Thursday, April 24, 2008
Thursday Book Report: Silk
It's funny how you come across books sometimes. Most of you know by now that my normal reading tastes fall into genre fiction and romance - but every once in a while I fall into something different. Willow and I were in the library last week and I was perusing the paperback selection when I came across Alessandro Baricco's slim novel, Silk. And if we are being completely honest, the slimness of the volume was what attracted me to it. I have a few large tomes on the go right now and wanted a quick diversion. And, at 132 judiciously spaced pages (honestly, I have read longer novellas and short stories!), it fit the bill.
Silk is translated from Italian, and has that somewhat dreamy and disconnected feeling I perceive from translated works. I don't mean that to be a criticism - I think it is all in the craft. When a writer creates his works, he chooses words for a reason - whether rhyme, alliteration, tempo, meter - and that simply cannot be duplicated in a translated work. But in this case, I think the disconnect serves the story well.
Herve Joncour is a young French man who makes his living by travelling to Africa every year to purchase silkworm eggs. He town makes it living through silk mills, so his is a very important job. In 1861 nearly all the silkworms in Europe and Africa were struck with disease, so in order to save his and his town's fortunes, Joncour travels all the way to Feudal Japan - across Europe, across Russia, into the Orient - all so that he can buy contraband silkworm eggs and smuggle them back to France.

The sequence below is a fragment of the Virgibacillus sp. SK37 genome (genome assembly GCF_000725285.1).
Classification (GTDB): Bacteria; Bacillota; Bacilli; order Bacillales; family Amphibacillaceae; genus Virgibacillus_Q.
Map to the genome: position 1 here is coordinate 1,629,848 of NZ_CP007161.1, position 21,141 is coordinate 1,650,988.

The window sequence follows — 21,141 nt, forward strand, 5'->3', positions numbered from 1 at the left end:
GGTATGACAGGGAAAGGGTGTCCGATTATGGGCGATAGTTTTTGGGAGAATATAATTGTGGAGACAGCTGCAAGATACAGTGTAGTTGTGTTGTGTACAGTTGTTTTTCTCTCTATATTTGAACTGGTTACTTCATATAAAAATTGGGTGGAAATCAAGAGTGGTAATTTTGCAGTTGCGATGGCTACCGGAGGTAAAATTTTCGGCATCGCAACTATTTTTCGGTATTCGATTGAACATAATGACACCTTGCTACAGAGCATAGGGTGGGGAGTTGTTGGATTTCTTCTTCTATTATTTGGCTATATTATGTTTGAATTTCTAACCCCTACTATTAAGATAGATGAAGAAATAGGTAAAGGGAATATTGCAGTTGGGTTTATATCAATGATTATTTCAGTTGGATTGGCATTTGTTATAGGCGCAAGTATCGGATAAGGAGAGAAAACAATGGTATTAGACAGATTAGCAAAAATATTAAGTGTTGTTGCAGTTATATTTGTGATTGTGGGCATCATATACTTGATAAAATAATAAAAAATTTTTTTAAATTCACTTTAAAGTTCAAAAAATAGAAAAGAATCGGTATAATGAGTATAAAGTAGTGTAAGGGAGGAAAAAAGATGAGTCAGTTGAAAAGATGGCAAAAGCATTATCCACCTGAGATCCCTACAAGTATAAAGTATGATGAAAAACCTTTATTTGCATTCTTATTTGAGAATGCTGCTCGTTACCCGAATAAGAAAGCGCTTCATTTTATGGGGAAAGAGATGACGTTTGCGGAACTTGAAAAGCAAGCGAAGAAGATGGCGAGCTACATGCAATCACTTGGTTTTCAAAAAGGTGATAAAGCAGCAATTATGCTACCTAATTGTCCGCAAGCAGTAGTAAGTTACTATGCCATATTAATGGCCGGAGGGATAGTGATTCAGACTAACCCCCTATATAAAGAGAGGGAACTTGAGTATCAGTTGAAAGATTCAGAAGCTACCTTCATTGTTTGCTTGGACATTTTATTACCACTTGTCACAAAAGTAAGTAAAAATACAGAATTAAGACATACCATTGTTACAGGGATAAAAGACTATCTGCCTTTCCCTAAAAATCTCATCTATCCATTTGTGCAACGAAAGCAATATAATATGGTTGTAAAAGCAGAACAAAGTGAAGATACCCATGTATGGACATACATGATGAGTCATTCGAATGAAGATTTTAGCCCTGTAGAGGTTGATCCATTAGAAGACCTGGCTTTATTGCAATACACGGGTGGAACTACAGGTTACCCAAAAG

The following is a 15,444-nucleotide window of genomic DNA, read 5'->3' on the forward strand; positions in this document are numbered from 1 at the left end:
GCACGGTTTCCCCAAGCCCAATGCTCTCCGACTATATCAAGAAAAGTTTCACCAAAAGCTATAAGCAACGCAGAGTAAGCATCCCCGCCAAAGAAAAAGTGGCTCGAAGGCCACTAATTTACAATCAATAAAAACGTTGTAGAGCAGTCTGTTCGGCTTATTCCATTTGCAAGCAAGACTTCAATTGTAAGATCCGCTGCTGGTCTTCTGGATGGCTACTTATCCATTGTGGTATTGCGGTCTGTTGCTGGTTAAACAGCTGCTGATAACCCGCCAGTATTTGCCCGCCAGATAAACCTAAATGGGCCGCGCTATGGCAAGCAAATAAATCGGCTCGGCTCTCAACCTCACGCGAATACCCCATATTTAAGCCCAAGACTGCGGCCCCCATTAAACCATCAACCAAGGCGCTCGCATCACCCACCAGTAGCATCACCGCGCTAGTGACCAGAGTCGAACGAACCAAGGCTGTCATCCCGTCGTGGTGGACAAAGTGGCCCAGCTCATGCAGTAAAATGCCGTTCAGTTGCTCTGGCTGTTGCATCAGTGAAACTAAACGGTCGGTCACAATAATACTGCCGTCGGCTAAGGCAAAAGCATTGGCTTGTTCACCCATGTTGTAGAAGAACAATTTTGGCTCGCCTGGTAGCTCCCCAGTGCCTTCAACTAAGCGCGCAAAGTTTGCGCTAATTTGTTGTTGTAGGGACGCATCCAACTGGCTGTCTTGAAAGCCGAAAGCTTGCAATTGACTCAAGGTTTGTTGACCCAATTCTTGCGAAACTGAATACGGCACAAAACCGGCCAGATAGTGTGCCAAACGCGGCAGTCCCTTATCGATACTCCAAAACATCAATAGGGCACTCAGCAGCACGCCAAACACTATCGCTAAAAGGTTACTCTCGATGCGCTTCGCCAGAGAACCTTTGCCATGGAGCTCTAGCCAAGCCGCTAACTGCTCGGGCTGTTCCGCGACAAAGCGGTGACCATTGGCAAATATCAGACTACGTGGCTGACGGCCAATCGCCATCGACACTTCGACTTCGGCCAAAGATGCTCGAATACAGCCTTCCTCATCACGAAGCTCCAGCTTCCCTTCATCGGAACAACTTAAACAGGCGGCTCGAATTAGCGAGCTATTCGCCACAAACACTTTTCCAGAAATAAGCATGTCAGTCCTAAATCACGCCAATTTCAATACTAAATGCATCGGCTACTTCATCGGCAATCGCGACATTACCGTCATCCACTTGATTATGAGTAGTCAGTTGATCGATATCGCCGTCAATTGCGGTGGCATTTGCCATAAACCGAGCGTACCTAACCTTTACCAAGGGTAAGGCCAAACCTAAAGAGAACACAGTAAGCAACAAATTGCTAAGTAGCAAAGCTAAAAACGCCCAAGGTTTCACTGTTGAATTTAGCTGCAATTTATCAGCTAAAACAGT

He strikes up a wary business relationship with Hara Kei, a Japanese warlord, and as a matter of course falls for the man's non-Asian concubine. That in itself was never explained and having studied Japanese history, I found myself very interested in how an Occidental woman (as referred to) found her way to be a warlord's concubine. After many years of incidental contact with the woman, one day she presses a note into his hand, and it is not until he returns to France and finds a Japanese madam (again, not explained!) who can translate the note, does he find out she returns his feelings.
This is all complicated by the fact the Joncour has a very loving relationship with his wife - but due to the travel of his job, he only sees her for short stints during the year. This whole story is framed by rising tensions and the inevitable civil war in Japan - a place that Joncour travels to despite all the dangers to see a woman - a woman whose name he doesn't even know. It was a beautiful story, and had I had a straight block of time, I probably could have read it in a one hour sitting. This is the first novel I have read of Baricco's - and I have to say that his repetitive language and brief character descriptions (which were pleasing - brevity as opposed to over-flourishing) made the story almost seem like a fairy tale to me.